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Discussion Starter · #1 ·
looking for some advice and feedback : I currently have a toshiba MT200 setup with a 92'' screen . I have had this for around 4 years or so , and am looking to upgrade to something newer and much better.

As of now I'm looking at the Epson 9500 ( or possibly 8500 ) I want something for hdtv , as well as blueray. I'm hoping to be able to get something that will come close to replicating a picture close to plasma or lcd tv. Room is mostly light controlled with blackout curtains drawn light is probably around 90% blacked out. Sports and hdtvare watched as much , or more than movies on the PJ for me.

In the budget of around 3 - 4000 , Can anyone think of something better or more bang for my buck.

TIA - Russ
 

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Greetings

If you can tolerate the discolored panels of the Panasonics ... I can't. The Epsons are more uniform in color ... but of late have gone through at spate of projector issues ... patches of red showing up in different parts of the image. A warranty issue to be sure, but no fun to go through the process if your unit has the issue.

You want lcd performance? So do you want the bad viewing angles of LCD too? :D

Nothing beats immersive ... but as long as you keep projecting images onto screens that are white or near white ... you will never get the black level performance of the plasma sets.

A wonderful small image ... that is just tv ... or something that is a movie ...

regards
 

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Discussion Starter · #4 ·
thanks for the info... from what i have read so far Epson 9500 seems to have a slight edge over the Pany. Is there anything out there in the 3 to 4 grand range that I am missing that would be a better buy? I realize I will never quite achieve the same pic as a plasma , but I'm hoping to be able to be a lot better than the Toshiba MT200 that I have now , albeit when I first got it , and even still for the dollar value and what it is only capable of it's not too bad. I'm assuming moving to true 1080 should make a big difference in picture quality . Am I right in assuming this ?

I just can't go back to watching hdtv or bluray on a "small " tv anymore.love the big screen

Thanks
 

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Greetings

1080p ... 2 million pixels ...

You will benefit from it if you set up the projector right and if you sit close enough to actually see the extra pixels. 1 to 3 times screen height to see the pixels. Further back and you get no benefit from the extra pixels.

Some people that get lazy in the install of the projector also can degrade the resolution down to 1 million pixels ... turning the 1080p into a 720p unit with just one click of a certain adjustment.

Although resolution is important, there are a number of things that rank higher than just more dots.

Black Levels ... #1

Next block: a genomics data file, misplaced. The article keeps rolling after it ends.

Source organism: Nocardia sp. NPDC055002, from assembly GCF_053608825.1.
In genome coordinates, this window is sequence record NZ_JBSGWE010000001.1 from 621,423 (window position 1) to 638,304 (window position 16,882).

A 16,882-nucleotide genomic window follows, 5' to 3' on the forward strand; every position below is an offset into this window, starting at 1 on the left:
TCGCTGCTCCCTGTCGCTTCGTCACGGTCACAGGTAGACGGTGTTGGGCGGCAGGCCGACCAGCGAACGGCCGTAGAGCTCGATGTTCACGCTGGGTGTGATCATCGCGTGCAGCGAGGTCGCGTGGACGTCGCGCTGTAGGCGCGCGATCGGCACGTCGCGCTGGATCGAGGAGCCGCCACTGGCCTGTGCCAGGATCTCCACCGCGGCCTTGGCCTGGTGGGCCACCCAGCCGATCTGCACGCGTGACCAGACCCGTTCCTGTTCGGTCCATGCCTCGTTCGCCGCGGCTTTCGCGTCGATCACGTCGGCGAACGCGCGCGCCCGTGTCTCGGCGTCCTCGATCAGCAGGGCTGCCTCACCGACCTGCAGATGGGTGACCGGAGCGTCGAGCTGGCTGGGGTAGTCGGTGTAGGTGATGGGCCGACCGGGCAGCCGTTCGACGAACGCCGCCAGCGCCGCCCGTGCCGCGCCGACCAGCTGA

Dynamic Range ... #2 (Good Contrast ratio)
Accurate Color and Grayscale #3
Detail ... #4

Epson THX model ...

Or the BenQ W6000 on the DLP side ...

$4000 might get you into the entry level of Sony LCOS technology ... but the Epson and BenQ would calibrate better.

regards
 

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I would also add that selecting the right screen size will be important here and should help with Michael's point #2. If the screen is too big for the projector the result is a rather dull looking image. I'd say for these Epsons (8500/9500UB, 92" max which the original poster already has. I calibrated an 8500UB two nights ago on a 92" and got about 12.5fL with a 100% window on a painted screen that could have been Screen Goo. That's pretty close to digital cinema standards. I think the screen could have helped us out here because the weak part in the system was the screen. You could see the inconsistencies in uniformity and when comparing it to screen samples I had on hand, it was flat and boring. But playing movies with this sized screen and this projector was very good - in fact - refreshing to see because it was a good fit.

I had screen samples on me and we went through the differences...painted goo is no match for good screen material. The only samples I had on me were the 8"x8" Da-Lite samples. Customer preferred the JKP HD Progressive 0.9 and the Cinema Vision materials over the HD Progressive 0.6 (eek - I wouldn't recommend for home applications) and High Contrast Cinema Vision...the latter two having the grayish tint to help deepen those black levels but also cause other image alterations. Oh, and I told him to paint his ceiling black or dark gray...here was another install where the screen was so close to the white ceiling the image was very compromised. The room was glowing and sending it right back to the screen! I wonder what the real black level would look like...?
 
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